Volkswagen Settlement Nears; Start Planning That Goodbye Party for Your Dirty Diesel

Steph Willems
by Steph Willems
volkswagen settlement nears start planning that goodbye party for your dirty diesel

Owners of 2.0-liter Volkswagen diesels will have to wait a little longer before learning exactly when their rolling pariahs will leave their driveways.

The automaker is on track to meet a June 21 settlement deadline, a federal judge stated yesterday, but details on the wildly expensive U.S. buyback and compensation program won’t be made public just yet.

Volkswagen has until that date to submit a written proposal to U.S. authorities and regulators. Preliminary approval of the plan, rumored to cost more than $10 billion, could come at a July 26 hearing.

What can owners expect in terms of compensation cash? And when are all of those Golfs, Jettas and Passats heading to the afterlife? Stay tuned. Specifics of the plan to remove the 480,000 heavily polluting vehicles from the road remain confidential until the deal is completed.

U.S. District judge Charles Breyer reminded Volkswagen that a buyback program, owner compensation, and environmental remediation fund must be part of the settlement.

The automaker already has a pact with federal and state regulators for the environmental fund, which aims to offset the excess pollution emitted by the company’s vehicles since 2009.

A settlement for a class-action lawsuit should come within a few weeks, and a plan to fix 85,000 3.0-liter diesels will be announced soon, the company said. That fix is expected to be done through software upgrades and (possibly) a catalytic converter replacement.

In total, Volkswagen set aside $18.2 billion to manage the fallout of the scandal.

[Source: Bloomberg]

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  • Manny_c44 Manny_c44 on May 25, 2016

    The newer cheating diesels are cleaner than the old ones, the particulate emissions are basically zero on the new ones whereas the circa 2002 still spouted black clouds under heavy loads; not sure about the nitric oxide though (there are excellent articles and posts detailing why diesel engines put out certain pollutants under certain circumstances, interesting reading on the TDI club forums and elsewhere). Anyway the post had new news: "The automaker is on track to meet a June 21 settlement deadline, a federal judge stated yesterday..." That's something: they have not delayed and are on track. I'm glad to hear it.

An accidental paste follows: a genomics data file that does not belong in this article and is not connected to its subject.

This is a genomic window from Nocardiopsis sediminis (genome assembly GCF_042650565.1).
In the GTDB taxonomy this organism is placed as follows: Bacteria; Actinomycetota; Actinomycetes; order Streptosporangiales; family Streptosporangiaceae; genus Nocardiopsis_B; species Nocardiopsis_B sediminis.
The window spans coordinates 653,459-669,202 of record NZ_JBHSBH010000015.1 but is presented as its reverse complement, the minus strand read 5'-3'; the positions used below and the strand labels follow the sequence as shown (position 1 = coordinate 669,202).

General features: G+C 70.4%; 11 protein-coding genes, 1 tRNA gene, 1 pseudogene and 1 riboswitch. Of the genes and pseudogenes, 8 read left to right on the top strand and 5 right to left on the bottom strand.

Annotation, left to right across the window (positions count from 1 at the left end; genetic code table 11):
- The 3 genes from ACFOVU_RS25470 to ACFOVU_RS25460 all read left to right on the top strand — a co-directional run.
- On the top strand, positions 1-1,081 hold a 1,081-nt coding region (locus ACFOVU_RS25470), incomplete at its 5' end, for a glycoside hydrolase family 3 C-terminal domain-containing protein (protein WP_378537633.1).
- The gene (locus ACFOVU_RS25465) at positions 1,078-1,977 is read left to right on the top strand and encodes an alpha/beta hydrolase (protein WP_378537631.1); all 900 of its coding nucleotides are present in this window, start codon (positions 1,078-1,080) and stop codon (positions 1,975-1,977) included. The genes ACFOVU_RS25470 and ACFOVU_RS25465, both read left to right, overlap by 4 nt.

• Zip89123 Zip89123 on May 25, 2016

    Sell me a brand new VW diesel for $15K, I won't return it, I won't take any payoff, and I won't complain.

    • Acd Acd on May 25, 2016

      You probably can't get a new Passat for $15k but there have been some 2-3 year old cars with miles in the 20's available for around that money or less.

  • Jdiaz34 Jdiaz34 on May 25, 2016

    Plenty of E63 wagons are conveniently coming off of lease as my GSW TDI gets bought back by VW. The gods want me to exchange exhaust smoke for tire smoke.

  • PentastarPride PentastarPride on May 25, 2016

    There's nothing really confidential about the settlement. The cars will be bought back and destroyed. Most will be replaced with brand new cars. Hmmm...that whole process to recycle and manufacture a car is almost always less favorable than keeping the car on the road. Look at the socialist experiment that was Cash for Clunkers...keeping that trusty old 1995 Ford Explorer on the road was better for the environment than scrapping it on trade for an econobox. So much for aiming towards environmental compliance...

    • Bumpy ii Bumpy ii on May 26, 2016

      Depending on the specific settlement VW reaches, I doubt the buybacks will be crushed and shredded whole. More likely they will dismantled for parts stock, and the leftovers will be crushed.